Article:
C3S helps health experts explore how temperature and humidity affect virus spread
With each new day, the unprecedented impact of the coronavirus pandemic on Europe’s health and economy becomes more evident, but we are also getting better at coping with this virus as we learn more about its behaviour. Recent research suggests that the spread of the new coronavirus (SARS-CoV-2) could be affected by temperature and humidity, so the Copernicus Climate Change Service (C3S*) has worked with environmental software experts B-Open to develop an application that maps mortalities against temperature and humidity data.
Virus outbreaks often show seasonal cycles and it is possible that coronavirus could display the same behaviour. Seasonal cycles are linked to a number of factors, with temperature and humidity being two of the most prominent environmental elements.
C3S provides historic, current and future data on temperature and humidity up to a resolution of 12 kilometres over land. In mid-March, the service asked B-Open to develop an application that maps these data against the locations of deaths from COVID-19 – the disease associated with coronavirus – for January, February and March 2020. The mortality information was provided by Johns Hopkins University.
“The application allows health authorities and epidemiology centres to explore the claims that temperature and humidity could affect the spread of coronavirus,” explains Director of C3S, Carlo Buontempo. “Whether the role of the climate is important or not, it is our responsibility to provide easy access to this information, as it could be useful for learning more about coronavirus and may play a small part in helping authorities to implement effective measures.”
A screenshot from the application, showing COVID-19 mortalities and worldwide temperature for March 2020. White areas show regions where climate conditions are considered to be more conducive to the spread of coronavirus.
A screenshot from the application, showing COVID-19 mortalities and worldwide humidity for March 2020. White areas show regions where climate conditions are considered to be more conducive to the spread of coronavirus.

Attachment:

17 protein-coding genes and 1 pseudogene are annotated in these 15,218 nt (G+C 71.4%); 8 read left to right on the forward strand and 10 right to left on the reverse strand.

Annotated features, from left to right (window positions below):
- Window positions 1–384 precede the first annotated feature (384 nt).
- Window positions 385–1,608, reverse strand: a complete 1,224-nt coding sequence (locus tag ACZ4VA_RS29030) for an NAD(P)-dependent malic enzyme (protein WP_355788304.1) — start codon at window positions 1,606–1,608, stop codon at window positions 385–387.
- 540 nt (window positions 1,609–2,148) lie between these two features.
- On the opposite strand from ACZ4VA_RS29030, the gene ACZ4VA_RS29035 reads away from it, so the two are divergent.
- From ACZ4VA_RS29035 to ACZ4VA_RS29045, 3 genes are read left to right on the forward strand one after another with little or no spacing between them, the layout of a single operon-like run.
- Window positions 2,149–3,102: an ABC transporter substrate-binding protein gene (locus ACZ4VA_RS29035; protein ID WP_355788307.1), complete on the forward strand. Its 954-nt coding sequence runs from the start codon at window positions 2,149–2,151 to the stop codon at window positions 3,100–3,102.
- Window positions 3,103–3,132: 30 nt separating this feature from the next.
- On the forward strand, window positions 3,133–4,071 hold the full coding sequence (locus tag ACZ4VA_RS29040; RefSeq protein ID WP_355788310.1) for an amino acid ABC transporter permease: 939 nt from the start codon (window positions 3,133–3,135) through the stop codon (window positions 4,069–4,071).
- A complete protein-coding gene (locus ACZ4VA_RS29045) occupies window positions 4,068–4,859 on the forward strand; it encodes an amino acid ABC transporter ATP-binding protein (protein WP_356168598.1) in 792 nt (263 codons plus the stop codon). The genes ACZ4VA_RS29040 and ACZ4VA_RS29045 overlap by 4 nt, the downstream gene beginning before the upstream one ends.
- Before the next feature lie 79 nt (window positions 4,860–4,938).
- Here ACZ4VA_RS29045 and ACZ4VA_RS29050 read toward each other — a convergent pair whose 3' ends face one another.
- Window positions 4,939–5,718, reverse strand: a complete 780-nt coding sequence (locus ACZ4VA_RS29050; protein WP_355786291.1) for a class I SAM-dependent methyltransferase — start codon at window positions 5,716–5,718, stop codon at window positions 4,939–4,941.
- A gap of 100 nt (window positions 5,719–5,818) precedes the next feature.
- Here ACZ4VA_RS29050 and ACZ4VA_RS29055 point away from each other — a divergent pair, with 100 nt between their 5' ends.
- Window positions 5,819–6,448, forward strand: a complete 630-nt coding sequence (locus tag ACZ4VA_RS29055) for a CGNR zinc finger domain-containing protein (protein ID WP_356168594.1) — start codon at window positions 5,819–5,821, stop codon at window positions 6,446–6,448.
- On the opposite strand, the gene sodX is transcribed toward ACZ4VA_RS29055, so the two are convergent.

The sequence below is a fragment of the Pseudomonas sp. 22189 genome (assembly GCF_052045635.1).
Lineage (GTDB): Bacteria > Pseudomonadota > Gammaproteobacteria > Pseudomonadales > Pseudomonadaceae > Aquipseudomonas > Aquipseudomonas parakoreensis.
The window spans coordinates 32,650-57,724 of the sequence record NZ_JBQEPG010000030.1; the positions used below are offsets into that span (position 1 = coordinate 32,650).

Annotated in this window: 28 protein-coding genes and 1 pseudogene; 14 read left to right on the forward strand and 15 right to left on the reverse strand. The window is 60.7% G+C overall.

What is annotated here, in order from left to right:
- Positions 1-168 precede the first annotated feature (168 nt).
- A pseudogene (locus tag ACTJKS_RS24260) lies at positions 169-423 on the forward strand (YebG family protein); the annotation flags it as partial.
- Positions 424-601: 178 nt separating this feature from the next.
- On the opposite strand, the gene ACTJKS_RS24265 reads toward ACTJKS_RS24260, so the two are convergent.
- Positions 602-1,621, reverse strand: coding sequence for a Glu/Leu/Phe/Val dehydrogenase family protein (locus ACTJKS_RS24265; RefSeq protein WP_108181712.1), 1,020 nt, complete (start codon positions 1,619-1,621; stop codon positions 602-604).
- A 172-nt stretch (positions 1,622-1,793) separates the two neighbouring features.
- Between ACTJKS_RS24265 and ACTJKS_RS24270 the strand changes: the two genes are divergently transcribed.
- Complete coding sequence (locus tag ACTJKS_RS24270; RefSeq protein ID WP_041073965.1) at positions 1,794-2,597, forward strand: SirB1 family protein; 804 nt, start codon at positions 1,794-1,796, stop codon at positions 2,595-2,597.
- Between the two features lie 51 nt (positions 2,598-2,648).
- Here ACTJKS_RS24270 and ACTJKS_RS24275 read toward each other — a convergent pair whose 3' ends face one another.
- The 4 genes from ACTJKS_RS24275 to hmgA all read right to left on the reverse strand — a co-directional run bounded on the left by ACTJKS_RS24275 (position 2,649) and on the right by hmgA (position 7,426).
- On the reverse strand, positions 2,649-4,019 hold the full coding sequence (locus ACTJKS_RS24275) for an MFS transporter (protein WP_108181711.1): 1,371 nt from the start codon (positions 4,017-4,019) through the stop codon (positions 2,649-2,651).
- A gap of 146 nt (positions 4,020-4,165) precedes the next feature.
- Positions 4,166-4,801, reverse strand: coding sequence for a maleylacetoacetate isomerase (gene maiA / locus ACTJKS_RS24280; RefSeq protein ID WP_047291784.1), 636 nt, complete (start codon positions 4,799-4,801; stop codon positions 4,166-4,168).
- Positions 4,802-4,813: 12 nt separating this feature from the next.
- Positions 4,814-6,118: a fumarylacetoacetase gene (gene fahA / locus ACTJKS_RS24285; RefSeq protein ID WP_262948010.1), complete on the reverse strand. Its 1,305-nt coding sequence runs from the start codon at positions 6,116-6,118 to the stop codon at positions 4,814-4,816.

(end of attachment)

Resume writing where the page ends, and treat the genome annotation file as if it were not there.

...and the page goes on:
The application also shows how temperature and humidity around the world are likely to change over the next few months, based on C3S data going back twenty years. This enables it to be used to identify where conditions that are climatically suitable or unsuitable for the spread of coronavirus are likely to arise in the near future.
“The application indicates that if temperature and humidity do affect the spread of coronavirus as recently suggested by epidemiological studies, the arrival of warmer and more humid weather could potentially create environmental conditions less prone to the spread of the virus in the worst affected regions of southern Europe,” continues Carlo.
“If the application proves useful to the health sector, we could continue updating it every month and enhance it with new features that authorities would find beneficial. We have plenty of free, high-quality data that could be used to analyse the spread of coronavirus. We hope that our users can cross-reference our data with high-resolution epidemiological data, perhaps building upon the application to create tools that are useful in fighting this virus.”
The application is available via C3S’ Climate Data Store, which offers lots of tools and data to support the health sector and others in their climate-sensitive decision making. C3S works with users to provide the most useful data for them to reach their goals.
*C3S is implemented by the European Centre for Medium-Range Weather forecasts on behalf of the European Commission.